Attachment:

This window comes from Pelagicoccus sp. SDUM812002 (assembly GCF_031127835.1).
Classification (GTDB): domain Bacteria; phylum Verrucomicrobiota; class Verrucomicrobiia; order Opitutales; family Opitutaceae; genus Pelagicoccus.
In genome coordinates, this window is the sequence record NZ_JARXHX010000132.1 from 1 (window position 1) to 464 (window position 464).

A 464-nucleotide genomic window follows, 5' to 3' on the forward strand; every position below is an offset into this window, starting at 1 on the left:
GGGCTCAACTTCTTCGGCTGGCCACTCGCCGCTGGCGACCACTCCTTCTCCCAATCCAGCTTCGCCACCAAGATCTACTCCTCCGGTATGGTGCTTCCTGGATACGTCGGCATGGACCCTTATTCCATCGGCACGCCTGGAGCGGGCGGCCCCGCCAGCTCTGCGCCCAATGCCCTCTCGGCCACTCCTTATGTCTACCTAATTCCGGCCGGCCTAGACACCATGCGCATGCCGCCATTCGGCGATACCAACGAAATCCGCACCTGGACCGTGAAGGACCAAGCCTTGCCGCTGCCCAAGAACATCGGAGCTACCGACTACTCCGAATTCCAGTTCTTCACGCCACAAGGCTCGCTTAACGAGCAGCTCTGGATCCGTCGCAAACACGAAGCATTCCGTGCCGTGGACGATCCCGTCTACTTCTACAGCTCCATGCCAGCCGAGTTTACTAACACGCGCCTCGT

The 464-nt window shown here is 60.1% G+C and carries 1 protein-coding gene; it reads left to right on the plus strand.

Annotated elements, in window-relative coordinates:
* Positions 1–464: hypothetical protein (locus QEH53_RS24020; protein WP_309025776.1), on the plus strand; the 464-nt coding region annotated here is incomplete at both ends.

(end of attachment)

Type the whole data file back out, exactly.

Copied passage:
This window comes from Pelagicoccus sp. SDUM812002 (assembly GCF_031127835.1).
Classification (GTDB): domain Bacteria; phylum Verrucomicrobiota; class Verrucomicrobiia; order Opitutales; family Opitutaceae; genus Pelagicoccus.
In genome coordinates, this window is the sequence record NZ_JARXHX010000132.1 from 1 (window position 1) to 464 (window position 464).

A 464-nucleotide genomic window follows, 5' to 3' on the forward strand; every position below is an offset into this window, starting at 1 on the left:
GGGCTCAACTTCTTCGGCTGGCCACTCGCCGCTGGCGACCACTCCTTCTCCCAATCCAGCTTCGCCACCAAGATCTACTCCTCCGGTATGGTGCTTCCTGGATACGTCGGCATGGACCCTTATTCCATCGGCACGCCTGGAGCGGGCGGCCCCGCCAGCTCTGCGCCCAATGCCCTCTCGGCCACTCCTTATGTCTACCTAATTCCGGCCGGCCTAGACACCATGCGCATGCCGCCATTCGGCGATACCAACGAAATCCGCACCTGGACCGTGAAGGACCAAGCCTTGCCGCTGCCCAAGAACATCGGAGCTACCGACTACTCCGAATTCCAGTTCTTCACGCCACAAGGCTCGCTTAACGAGCAGCTCTGGATCCGTCGCAAACACGAAGCATTCCGTGCCGTGGACGATCCCGTCTACTTCTACAGCTCCATGCCAGCCGAGTTTACTAACACGCGCCTCGT

The 464-nt window shown here is 60.1% G+C and carries 1 protein-coding gene; it reads left to right on the plus strand.

Annotated elements, in window-relative coordinates:
* Positions 1–464: hypothetical protein (locus QEH53_RS24020; protein WP_309025776.1), on the plus strand; the 464-nt coding region annotated here is incomplete at both ends.